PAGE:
The Cabinet Secretary for Education Prof. George Magoha recently called for an increase in University fees from Ksh. 16,000 originally set years ago. He added that the amount has now lost value hence a need for an increase.
This happens just a few days after vice chancellors revived a petition to increase the tuition fees in public universities. On September 23rd, 2022, vice-chancellors held a meeting to find options that will ensure the financial sustainability of the Universities since some rely on short-term loans to manage their operations.
The Ministry of Education then released a memo that revealed the push by top university administrators to raise the fee in the next intake of first years. The officials had earlier proposed an increase of the tuition fees from the current Ksh.16,000 to Ksh. 48,000.
Tripling the fees aims to ease the cash flow challenges that have affected the Universities’ services. This will mark the first major change in University fees since the end of free education in the country in 1991, and the introduction of student loans (the Higher Education Loans Board (HELB)) in 1995.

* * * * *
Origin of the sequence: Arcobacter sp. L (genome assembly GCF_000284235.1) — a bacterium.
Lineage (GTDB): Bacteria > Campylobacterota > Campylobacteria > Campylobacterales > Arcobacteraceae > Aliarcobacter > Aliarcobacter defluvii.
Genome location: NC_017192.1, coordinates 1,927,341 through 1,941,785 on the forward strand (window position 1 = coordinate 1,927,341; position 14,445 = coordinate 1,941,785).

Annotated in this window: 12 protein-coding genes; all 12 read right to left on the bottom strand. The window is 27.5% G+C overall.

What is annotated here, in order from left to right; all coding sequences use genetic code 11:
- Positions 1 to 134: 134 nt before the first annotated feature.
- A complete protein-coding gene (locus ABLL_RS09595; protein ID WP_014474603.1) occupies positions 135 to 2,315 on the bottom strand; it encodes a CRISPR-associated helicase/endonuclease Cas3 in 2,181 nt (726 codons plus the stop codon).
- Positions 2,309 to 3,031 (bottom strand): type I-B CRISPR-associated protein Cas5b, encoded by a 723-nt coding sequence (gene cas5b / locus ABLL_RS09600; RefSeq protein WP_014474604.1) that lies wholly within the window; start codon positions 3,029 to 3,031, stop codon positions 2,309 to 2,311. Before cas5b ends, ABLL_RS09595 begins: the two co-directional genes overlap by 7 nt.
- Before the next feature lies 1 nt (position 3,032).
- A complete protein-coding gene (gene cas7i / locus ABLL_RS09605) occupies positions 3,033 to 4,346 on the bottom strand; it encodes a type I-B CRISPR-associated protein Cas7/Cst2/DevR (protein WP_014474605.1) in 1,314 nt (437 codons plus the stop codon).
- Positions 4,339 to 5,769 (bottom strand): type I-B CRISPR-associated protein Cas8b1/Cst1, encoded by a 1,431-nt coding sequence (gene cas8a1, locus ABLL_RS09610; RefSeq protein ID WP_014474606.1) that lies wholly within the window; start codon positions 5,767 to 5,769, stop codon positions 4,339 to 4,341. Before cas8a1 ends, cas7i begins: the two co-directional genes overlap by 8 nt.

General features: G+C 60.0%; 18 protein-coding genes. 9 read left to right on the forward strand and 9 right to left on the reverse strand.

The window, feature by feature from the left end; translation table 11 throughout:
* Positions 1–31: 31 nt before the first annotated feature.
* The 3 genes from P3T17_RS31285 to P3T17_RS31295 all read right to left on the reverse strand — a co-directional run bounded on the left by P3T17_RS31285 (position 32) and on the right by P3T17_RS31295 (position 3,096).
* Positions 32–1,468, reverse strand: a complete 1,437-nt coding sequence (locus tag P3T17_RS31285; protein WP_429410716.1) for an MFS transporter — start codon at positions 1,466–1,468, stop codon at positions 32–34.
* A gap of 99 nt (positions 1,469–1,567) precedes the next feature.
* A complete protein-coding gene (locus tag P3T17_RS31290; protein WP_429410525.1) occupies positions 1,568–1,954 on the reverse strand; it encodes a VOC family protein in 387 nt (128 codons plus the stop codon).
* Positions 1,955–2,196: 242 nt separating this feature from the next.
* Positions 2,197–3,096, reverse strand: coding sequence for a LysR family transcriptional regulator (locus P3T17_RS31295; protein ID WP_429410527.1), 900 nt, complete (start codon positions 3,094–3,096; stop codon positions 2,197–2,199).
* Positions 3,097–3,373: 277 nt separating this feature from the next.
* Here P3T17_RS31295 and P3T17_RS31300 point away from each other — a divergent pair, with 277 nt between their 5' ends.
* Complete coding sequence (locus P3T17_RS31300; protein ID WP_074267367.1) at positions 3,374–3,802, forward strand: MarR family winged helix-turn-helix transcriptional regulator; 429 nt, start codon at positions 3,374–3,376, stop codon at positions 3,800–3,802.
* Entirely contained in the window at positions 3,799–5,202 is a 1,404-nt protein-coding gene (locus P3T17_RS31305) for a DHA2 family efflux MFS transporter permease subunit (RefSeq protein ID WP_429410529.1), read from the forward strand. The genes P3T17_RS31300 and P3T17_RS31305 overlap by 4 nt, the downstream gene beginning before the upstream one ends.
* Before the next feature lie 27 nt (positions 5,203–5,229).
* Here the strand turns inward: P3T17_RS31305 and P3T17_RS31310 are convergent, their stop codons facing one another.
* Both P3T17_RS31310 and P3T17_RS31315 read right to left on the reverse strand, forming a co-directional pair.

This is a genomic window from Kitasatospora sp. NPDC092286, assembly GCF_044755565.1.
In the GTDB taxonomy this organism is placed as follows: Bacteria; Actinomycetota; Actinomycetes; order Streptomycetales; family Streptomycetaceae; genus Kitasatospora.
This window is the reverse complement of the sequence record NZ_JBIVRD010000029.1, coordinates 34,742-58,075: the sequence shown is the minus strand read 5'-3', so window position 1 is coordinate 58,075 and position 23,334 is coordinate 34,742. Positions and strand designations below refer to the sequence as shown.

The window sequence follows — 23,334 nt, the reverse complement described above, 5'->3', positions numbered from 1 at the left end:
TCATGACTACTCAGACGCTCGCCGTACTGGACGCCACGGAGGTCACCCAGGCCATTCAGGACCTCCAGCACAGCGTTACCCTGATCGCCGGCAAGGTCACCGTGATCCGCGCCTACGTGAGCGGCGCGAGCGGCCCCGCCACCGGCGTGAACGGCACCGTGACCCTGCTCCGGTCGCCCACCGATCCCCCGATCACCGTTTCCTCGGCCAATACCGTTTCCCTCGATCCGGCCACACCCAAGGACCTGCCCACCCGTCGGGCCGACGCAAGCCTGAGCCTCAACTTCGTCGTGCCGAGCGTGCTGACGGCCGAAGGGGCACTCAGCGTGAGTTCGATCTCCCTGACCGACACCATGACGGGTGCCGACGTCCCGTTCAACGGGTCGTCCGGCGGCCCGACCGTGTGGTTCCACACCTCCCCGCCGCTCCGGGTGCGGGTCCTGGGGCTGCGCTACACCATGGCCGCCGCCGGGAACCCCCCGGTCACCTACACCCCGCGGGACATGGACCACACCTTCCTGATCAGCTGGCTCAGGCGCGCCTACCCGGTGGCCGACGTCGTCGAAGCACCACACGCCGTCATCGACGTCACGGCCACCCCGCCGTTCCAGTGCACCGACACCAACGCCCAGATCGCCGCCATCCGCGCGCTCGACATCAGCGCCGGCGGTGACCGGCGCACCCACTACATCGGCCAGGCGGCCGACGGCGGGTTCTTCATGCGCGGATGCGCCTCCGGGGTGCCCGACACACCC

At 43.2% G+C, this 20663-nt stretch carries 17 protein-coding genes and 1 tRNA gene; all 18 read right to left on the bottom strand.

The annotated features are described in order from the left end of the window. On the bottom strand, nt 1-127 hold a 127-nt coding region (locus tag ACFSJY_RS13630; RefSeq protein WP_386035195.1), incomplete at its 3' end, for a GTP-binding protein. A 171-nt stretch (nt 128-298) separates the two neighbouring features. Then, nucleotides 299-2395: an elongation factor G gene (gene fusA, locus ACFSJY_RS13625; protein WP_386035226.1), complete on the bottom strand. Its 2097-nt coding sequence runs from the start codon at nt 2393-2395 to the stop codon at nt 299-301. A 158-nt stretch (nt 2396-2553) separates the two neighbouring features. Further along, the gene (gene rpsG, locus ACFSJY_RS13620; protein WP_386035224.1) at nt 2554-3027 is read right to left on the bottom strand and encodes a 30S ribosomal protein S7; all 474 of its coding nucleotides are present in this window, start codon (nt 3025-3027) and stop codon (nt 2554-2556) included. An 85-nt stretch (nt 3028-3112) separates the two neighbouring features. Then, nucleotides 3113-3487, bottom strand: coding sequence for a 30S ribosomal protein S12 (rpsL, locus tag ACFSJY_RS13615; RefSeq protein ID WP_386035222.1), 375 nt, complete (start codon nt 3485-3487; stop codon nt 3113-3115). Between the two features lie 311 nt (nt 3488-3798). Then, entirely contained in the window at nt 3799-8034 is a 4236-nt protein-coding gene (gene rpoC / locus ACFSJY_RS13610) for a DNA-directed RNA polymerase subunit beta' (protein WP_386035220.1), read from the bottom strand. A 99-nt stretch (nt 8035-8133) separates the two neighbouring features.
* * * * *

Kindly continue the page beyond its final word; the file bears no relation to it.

Universities are currently pushing for the increase, especially at this time. This is a result of a sharp fall in the number of self-sponsored student enrolments in most universities. The decrease is due to the government’s decision to fully fund students who score the mandatory C+ grade in the KCSE examinations.
Since 1995, the total amount of Ksh.16,000 has remained unchanged in public universities. The additional costs that are paid in most institutions are usually to cater to other charges like amenities, registration, medical, and activity fees.
Kenyans have reacted to Prof Magoha’s statement, with most people disagreeing with this step, saying that most students cannot afford more university fees due to the current economy.